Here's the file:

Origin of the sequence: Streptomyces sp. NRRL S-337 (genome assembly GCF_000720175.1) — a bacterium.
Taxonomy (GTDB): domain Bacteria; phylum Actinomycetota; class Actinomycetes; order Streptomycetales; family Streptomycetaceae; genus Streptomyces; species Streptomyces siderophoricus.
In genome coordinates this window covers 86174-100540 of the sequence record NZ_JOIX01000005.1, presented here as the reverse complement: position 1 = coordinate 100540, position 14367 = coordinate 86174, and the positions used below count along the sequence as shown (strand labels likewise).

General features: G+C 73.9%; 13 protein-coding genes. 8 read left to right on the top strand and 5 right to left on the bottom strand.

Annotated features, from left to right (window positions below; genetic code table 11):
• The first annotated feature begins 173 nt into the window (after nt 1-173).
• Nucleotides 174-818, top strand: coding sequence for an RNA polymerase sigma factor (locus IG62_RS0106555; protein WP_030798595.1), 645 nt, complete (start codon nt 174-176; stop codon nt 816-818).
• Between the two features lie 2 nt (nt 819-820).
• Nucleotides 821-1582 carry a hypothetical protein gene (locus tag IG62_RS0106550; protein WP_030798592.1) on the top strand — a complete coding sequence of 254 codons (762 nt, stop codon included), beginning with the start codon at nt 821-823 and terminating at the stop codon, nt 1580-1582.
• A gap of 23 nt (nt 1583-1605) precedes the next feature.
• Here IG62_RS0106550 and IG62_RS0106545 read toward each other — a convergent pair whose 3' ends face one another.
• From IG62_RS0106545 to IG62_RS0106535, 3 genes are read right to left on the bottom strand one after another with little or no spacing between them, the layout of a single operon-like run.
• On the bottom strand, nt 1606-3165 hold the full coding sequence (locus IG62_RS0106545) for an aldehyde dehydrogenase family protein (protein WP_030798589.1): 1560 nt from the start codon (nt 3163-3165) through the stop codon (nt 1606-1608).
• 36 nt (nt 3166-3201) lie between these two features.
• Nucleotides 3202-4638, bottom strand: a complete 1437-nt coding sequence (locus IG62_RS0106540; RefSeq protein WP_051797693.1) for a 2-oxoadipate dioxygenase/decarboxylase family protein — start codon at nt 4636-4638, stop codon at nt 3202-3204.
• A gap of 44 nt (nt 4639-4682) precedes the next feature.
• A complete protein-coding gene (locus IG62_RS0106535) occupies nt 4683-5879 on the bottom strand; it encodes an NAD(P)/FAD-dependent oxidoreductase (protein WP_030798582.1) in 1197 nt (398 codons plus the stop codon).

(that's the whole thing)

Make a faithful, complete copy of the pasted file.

Origin of the sequence: Streptomyces sp. NRRL S-337 (genome assembly GCF_000720175.1) — a bacterium.
Taxonomy (GTDB): domain Bacteria; phylum Actinomycetota; class Actinomycetes; order Streptomycetales; family Streptomycetaceae; genus Streptomyces; species Streptomyces siderophoricus.
In genome coordinates this window covers 86174-100540 of the sequence record NZ_JOIX01000005.1, presented here as the reverse complement: position 1 = coordinate 100540, position 14367 = coordinate 86174, and the positions used below count along the sequence as shown (strand labels likewise).

General features: G+C 73.9%; 13 protein-coding genes. 8 read left to right on the top strand and 5 right to left on the bottom strand.

Annotated features, from left to right (window positions below; genetic code table 11):
• The first annotated feature begins 173 nt into the window (after nt 1-173).
• Nucleotides 174-818, top strand: coding sequence for an RNA polymerase sigma factor (locus IG62_RS0106555; protein WP_030798595.1), 645 nt, complete (start codon nt 174-176; stop codon nt 816-818).
• Between the two features lie 2 nt (nt 819-820).
• Nucleotides 821-1582 carry a hypothetical protein gene (locus tag IG62_RS0106550; protein WP_030798592.1) on the top strand — a complete coding sequence of 254 codons (762 nt, stop codon included), beginning with the start codon at nt 821-823 and terminating at the stop codon, nt 1580-1582.
• A gap of 23 nt (nt 1583-1605) precedes the next feature.
• Here IG62_RS0106550 and IG62_RS0106545 read toward each other — a convergent pair whose 3' ends face one another.
• From IG62_RS0106545 to IG62_RS0106535, 3 genes are read right to left on the bottom strand one after another with little or no spacing between them, the layout of a single operon-like run.
• On the bottom strand, nt 1606-3165 hold the full coding sequence (locus IG62_RS0106545) for an aldehyde dehydrogenase family protein (protein WP_030798589.1): 1560 nt from the start codon (nt 3163-3165) through the stop codon (nt 1606-1608).
• 36 nt (nt 3166-3201) lie between these two features.
• Nucleotides 3202-4638, bottom strand: a complete 1437-nt coding sequence (locus IG62_RS0106540; RefSeq protein WP_051797693.1) for a 2-oxoadipate dioxygenase/decarboxylase family protein — start codon at nt 4636-4638, stop codon at nt 3202-3204.
• A gap of 44 nt (nt 4639-4682) precedes the next feature.
• A complete protein-coding gene (locus IG62_RS0106535) occupies nt 4683-5879 on the bottom strand; it encodes an NAD(P)/FAD-dependent oxidoreductase (protein WP_030798582.1) in 1197 nt (398 codons plus the stop codon).